Study Finds Outsourcing Hurts Customer Satisfaction

by: Larry Dignan

A trio of professors working with the national Quality Research Center at the University of Michigan finds that offshore outsourcing hurts customer service ratings, but farming out back office operations has a limited impact.

The working paper, conducted by the University of Michigan as well as Nasscom, India’s association of software and services companies, was penned by Jonathan Whitaker from the University of Richmond, M.S. Krishnan and Claes Fornell at the University of Michigan. The three outlined their findings in the Wall Street Journal on Monday, but the full working paper is worth a read.

The big takeaways from the study, which was based on the outsourcing activity of 150 North American firms between 1998 and 2006:

  • Offshore outsourcing front office functions like customer service leads to a significant decrease in customer satisfaction based on the American Consumer Satisfaction Index (BATS:ACSI). However, outsourcing customer service onshore also leads to a similar decrease. Lesson: Think really hard before farming out customer service. After all, the party you outsource to doesn’t have its company riding on the outcome.
  • “Back office offshoring is not associated with a change in customer satisfaction, it is associated with an increase in customer loyalty.” Lesson: Back office functions work behind the scenes and efficiency matters more than touchy feeling indicators.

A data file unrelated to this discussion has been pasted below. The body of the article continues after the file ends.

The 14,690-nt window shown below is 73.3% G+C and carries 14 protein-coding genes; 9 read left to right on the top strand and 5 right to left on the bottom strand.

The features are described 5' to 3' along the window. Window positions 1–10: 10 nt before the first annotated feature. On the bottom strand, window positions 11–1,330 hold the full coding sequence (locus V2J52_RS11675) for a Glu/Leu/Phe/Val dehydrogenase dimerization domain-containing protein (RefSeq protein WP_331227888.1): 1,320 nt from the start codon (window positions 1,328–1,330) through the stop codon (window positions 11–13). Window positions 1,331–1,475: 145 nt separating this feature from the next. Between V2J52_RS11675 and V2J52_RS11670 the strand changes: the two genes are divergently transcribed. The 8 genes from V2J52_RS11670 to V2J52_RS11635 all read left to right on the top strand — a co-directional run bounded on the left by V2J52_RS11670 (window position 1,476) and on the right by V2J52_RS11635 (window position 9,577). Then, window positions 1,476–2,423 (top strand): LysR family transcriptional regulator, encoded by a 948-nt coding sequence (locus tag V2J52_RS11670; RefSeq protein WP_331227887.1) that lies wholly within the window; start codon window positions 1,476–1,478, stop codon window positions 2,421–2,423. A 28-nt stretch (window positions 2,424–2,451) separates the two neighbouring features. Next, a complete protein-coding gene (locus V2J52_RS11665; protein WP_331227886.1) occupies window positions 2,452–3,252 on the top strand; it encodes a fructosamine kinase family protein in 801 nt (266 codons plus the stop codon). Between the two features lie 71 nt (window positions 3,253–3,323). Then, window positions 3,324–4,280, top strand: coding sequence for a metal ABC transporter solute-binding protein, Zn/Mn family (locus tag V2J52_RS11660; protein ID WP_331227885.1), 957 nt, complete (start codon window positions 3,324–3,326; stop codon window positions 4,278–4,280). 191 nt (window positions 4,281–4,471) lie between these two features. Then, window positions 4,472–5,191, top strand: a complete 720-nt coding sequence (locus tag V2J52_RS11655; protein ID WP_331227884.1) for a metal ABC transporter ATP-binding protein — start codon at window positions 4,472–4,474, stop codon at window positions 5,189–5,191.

• The average ACSI decline from taking front office operations offshore was a drop of 1 percent to 5 percent of a company’s market cap. Lesson: Screw outsourcing up and your savings will be eclipsed by your declining market cap.

The authors are sure to note that the study’s findings shouldn’t push companies to ditch outsourcing–the savings are substantial–but firms need to make sure they take things offshore the right way. Obviously, picking the right corporate function to take offshore is critical. Another key thread: Make sure that companies give their customer service reps offshore enough information. Often, these offshore workers don’t have the full account history or profiles and lack authority to really solve the problem. Toss in language and cultural barriers and there’s a customer service trainwreck.

Also see: BNET’s offshore outsourcing resources.

The money conclusion:

We find that offshoring front office functions is associated with a decrease in customer satisfaction. While offshoring back office functions is not associated with a change in customer satisfaction, it is associated with an increase in customer loyalty. Interestingly, while front office offshoring is associated with a decrease in customer satisfaction, onshore front office outsourcing is associated with a similar decrease. Additional analysis shows that front office offshoring and onshore front office outsourcing are both associated with a similar decrease in perceived quality, one of the primary determinants of customer satisfaction. Neither front office offshoring nor back office offshoring are associated with an increase in perceived value, another primary determinant of customer satisfaction, despite the fact that offshoring enables firms to reduce costs.

Here’s a look at the full results (click on the image for the larger version):
The big question here is why firms are increasingly outsourcing even when customer service falls. Are these companies trading off costs today for a revenue hit tomorrow? Possibly given that the weak dollar is eroding some savings of offshore outsourcing anyway. The paper notes that companies can reap benefits from outsourcing, but they have to execute well–and more importantly pick the best function to take offshore. Too often companies don’t do either.